On Thursday at First Minister’s Questions, the buck for the breakdown of Scottish rail services in an inevitable pay dispute stopped where it was always headed, on Nicola Sturgeon’s desk.
Entertainment and arts organisers, publicans and restaurateurs are rightly furious that the night-time economy is once again under severe threat from a slashed timetable to cope with a driver shortage and, just like the 1970s, if the government owns the business, it owns the problems too. Yet from Ms Sturgeon’s answers to Conservative leader Douglas Ross and Labour’s Anas Sarwar it’s as if little had changed.
“It is so important that... ScotRail works hard to ensure, that the temporary timetable is just that – temporary – and that normal service is resumed as quickly as possible,” she said. “All parties must get round the table and negotiate a fair and affordable pay deal, and it is why ScotRail must continue the work that it is undertaking to train more drivers.”
Addressing the unions, she said: “I understand that their job is to represent their members and get a fair pay deal for them, but both parties should get round the table and negotiate for that in good faith.”
But Ms Sturgeon is effectively ScotRail and she’s giving orders to herself. Like any company, the management is there to implement policies agreed by the owners, be they shareholders or proprietors and the chief executive answers to the board.
In this case, ScotRail’s management answers to the Scottish Government which is therefore no longer an impartial broker, so when Ms Sturgeon asks all parties to get round the table, there is in essence only two and she’s one of them.
It’s certainly not Aslef, as Ms Sturgeon clearly demonstrated when she pointed out that, “last year, we negotiated with Aslef and agreed an extension to the rest-day working arrangements”. If “we” negotiated with the union when ScotRail wasn’t nationalised, there is no escaping the responsibility now.
In the desire to satisfy public clamour for state ownership of rail services, it was never fully explained what would be materially different, other than fan an expectation that somehow everyone would get what they wanted; trains would never be late, tickets would always be cheap and the staff would be paid what they wanted, and it would all work better because, well, just because.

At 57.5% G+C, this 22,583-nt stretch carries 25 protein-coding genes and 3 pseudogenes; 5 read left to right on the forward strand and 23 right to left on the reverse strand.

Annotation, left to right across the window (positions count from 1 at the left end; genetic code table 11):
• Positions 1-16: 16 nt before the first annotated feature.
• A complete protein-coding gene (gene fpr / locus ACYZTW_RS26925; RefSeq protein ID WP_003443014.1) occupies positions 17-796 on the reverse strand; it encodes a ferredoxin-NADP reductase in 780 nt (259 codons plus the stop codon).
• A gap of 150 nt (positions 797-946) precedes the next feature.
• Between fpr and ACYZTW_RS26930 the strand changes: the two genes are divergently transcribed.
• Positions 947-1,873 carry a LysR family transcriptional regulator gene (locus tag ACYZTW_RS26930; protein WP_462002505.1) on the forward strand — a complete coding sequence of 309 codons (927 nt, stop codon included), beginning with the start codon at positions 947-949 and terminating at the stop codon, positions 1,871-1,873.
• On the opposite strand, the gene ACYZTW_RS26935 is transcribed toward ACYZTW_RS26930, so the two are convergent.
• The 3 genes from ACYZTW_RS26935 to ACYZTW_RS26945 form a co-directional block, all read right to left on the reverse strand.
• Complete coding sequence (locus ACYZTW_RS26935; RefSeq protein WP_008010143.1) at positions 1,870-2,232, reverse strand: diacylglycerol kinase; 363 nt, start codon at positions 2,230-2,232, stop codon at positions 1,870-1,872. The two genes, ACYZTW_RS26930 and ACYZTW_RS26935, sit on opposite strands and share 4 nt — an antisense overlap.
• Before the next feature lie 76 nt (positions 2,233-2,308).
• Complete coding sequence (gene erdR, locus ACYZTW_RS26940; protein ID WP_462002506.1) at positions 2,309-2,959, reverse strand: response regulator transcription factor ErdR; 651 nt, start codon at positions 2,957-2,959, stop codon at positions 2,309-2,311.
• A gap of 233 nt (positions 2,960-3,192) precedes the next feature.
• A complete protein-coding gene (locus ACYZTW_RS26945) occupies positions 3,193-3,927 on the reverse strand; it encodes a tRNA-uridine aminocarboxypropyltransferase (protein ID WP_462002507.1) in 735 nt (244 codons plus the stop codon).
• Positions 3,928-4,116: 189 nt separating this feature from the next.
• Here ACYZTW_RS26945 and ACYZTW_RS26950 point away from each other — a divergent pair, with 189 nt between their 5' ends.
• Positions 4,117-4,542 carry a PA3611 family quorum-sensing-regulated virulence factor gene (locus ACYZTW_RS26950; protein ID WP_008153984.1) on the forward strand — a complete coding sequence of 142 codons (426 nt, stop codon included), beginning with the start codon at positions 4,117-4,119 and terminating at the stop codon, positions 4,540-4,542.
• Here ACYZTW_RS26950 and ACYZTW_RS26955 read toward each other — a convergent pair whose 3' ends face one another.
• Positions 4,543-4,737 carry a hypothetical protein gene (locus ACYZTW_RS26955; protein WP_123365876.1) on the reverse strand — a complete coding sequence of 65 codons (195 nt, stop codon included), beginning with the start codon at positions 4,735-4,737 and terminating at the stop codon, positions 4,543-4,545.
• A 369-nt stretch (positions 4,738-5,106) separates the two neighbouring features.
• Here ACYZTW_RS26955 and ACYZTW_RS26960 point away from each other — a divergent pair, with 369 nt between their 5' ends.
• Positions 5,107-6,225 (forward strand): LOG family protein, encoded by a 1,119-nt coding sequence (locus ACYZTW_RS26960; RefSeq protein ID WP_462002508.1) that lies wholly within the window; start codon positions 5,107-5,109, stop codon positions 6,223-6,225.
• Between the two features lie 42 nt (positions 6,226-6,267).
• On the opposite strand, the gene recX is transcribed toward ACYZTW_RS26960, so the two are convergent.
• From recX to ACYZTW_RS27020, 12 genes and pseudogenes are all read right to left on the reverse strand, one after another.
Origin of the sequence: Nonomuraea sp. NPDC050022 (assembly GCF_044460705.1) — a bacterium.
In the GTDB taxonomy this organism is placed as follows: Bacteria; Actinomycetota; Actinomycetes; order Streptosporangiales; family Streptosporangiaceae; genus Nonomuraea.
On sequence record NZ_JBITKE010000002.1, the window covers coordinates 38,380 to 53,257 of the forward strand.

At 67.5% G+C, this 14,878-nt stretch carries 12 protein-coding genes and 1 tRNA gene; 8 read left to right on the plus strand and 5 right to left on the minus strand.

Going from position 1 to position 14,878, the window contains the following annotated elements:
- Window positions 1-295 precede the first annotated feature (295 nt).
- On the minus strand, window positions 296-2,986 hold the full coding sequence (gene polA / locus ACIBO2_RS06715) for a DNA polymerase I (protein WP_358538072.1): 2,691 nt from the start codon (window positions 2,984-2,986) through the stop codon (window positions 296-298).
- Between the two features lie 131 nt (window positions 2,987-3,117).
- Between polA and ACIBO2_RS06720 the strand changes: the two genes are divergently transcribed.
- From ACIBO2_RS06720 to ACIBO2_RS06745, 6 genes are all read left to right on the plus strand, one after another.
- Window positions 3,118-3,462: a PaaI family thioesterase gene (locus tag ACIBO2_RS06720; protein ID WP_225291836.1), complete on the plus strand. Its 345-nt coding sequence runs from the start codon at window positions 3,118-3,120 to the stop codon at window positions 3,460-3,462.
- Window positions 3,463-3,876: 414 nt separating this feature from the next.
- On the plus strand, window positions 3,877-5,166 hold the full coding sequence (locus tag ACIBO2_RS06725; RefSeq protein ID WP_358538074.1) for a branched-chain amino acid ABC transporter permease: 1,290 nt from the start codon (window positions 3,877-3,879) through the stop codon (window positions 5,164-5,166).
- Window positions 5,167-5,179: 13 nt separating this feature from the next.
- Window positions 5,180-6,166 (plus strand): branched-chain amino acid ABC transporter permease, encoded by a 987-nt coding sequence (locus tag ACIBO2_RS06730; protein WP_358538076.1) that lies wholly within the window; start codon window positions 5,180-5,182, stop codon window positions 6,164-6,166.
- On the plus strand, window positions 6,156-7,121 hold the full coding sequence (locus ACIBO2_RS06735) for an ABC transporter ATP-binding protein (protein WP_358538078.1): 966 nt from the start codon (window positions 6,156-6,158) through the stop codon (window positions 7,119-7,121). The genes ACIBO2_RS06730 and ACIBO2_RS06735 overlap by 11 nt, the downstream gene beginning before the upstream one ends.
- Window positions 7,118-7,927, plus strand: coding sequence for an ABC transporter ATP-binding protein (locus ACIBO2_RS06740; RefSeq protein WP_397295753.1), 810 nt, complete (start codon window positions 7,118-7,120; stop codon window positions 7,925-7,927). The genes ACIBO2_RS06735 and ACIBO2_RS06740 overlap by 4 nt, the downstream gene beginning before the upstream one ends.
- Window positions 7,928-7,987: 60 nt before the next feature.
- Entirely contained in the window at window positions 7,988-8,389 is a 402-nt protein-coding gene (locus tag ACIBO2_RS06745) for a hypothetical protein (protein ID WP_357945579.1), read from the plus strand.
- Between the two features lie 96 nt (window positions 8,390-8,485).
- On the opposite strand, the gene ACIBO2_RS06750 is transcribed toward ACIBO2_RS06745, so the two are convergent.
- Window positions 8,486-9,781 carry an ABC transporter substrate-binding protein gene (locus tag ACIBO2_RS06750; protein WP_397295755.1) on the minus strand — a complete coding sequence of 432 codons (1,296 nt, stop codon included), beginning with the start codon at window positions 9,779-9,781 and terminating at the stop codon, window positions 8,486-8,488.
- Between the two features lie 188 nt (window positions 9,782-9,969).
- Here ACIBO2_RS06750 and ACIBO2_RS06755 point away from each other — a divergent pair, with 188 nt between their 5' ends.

But in less than two months, Aslef says negotiations are the worst they’ve experienced, and services have been slashed even though, as Ms Sturgeon was strangely keen to emphasise, this is only a pay dispute not industrial action.
God help travellers if the drivers actually strike. And when a settlement is eventually reached, the RMT will start it all over again.
The problem with politicians is they always think they can make a difference, even if they haven’t the foggiest idea what they’re doing, or haven’t fully considered the consequences of their actions.
The pandemic has raised a public expectation that governments should just spend their way out of problems and, as the cost-of-living crisis deepens after years of what in retrospect might look like an extraordinary period of affluence, the routes out of what could easily become an economic depression are narrowing by the day.
With inflation running at nine per cent and UK unemployment at a 50-year record low at 3.7 per cent (in Scotland even lower at 3.2), wages will be driven up, but higher earnings will be swallowed by higher energy and food costs, the latter predicted by M&S chair Archie Norman to rise by ten per cent, so higher general earnings will not spur increased productivity.
There is a belief that inflation is only the Bank of England’s responsibility through the blunt instrument of higher interest rates, but in the immediate period that will only lead to more misery for working people as mortgage deals expire, trackers soar and rents go the same way.
Lower personal taxation will help but it seems this is only something for the UK Government to consider not, heaven forfend, the Scottish Government which could cut income tax.
Increased productivity is the only sustainable way forward, but after 15 years the SNP has failed to drive forward a genuinely pro-growth agenda even though it would have been in the long-term interests of the independence cause to do so.
And with the SNP fully in lock-step with the Green Party’s anti-growth agenda, the First Minister this week pursued her opposition to North Sea oil and gas by calling for all exploration licenses to be suspended until the UK Government introduced “robust” climate compatibility tests.
Governments don’t grow economies, but they do create the conditions for growth, which is why the nit-picking barriers put in the way of the UK freeport scheme was damaging not just from a practical point of view but for the signal it sent.
Combined with attitudes towards such a vital sector as North Sea energy, too often does the Scottish Government convey the impression that “global leadership” matters more than the practical application of policies which will make a real difference to the here and now and focus on actions which will generate both public and private finance.
Over a fifth of Scottish workers are in the public sector, now including 5,000 ScotRail employees, and over a fifth of the whole population is economically inactive, all reliant on a healthy private sector to generate taxable revenue to pay for it all.
ScotRail can’t produce the revenue to pay the drivers what they want unless the trains are full of private people spending private money, otherwise they face not just tighter fares but higher taxes too.
Widen that out to the whole economy and, if the solutions are always the government spending more money on government, then the future is permanent stagnation in a listless economy reliant on the next political whim.